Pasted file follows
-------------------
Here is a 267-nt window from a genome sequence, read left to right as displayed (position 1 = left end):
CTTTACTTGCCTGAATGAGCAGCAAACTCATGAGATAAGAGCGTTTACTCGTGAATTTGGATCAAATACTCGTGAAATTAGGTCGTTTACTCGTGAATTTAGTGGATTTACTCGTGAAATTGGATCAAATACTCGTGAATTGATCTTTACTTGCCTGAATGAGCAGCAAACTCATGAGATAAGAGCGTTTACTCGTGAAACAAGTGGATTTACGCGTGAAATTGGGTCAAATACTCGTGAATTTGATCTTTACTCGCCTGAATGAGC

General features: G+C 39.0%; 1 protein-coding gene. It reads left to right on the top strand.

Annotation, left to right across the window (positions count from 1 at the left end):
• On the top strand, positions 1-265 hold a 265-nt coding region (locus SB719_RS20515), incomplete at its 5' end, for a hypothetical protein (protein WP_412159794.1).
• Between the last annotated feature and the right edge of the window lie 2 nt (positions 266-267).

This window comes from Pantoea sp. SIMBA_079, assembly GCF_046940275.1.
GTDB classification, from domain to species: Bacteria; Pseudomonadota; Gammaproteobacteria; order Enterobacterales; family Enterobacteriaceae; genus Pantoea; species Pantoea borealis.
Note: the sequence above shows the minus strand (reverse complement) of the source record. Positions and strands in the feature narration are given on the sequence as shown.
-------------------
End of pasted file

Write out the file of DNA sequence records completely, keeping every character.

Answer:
Here is a 267-nt window from a genome sequence, read left to right as displayed (position 1 = left end):
CTTTACTTGCCTGAATGAGCAGCAAACTCATGAGATAAGAGCGTTTACTCGTGAATTTGGATCAAATACTCGTGAAATTAGGTCGTTTACTCGTGAATTTAGTGGATTTACTCGTGAAATTGGATCAAATACTCGTGAATTGATCTTTACTTGCCTGAATGAGCAGCAAACTCATGAGATAAGAGCGTTTACTCGTGAAACAAGTGGATTTACGCGTGAAATTGGGTCAAATACTCGTGAATTTGATCTTTACTCGCCTGAATGAGC

General features: G+C 39.0%; 1 protein-coding gene. It reads left to right on the top strand.

Annotation, left to right across the window (positions count from 1 at the left end):
• On the top strand, positions 1-265 hold a 265-nt coding region (locus SB719_RS20515), incomplete at its 5' end, for a hypothetical protein (protein WP_412159794.1).
• Between the last annotated feature and the right edge of the window lie 2 nt (positions 266-267).

This window comes from Pantoea sp. SIMBA_079, assembly GCF_046940275.1.
GTDB classification, from domain to species: Bacteria; Pseudomonadota; Gammaproteobacteria; order Enterobacterales; family Enterobacteriaceae; genus Pantoea; species Pantoea borealis.
Note: the sequence above shows the minus strand (reverse complement) of the source record. Positions and strands in the feature narration are given on the sequence as shown.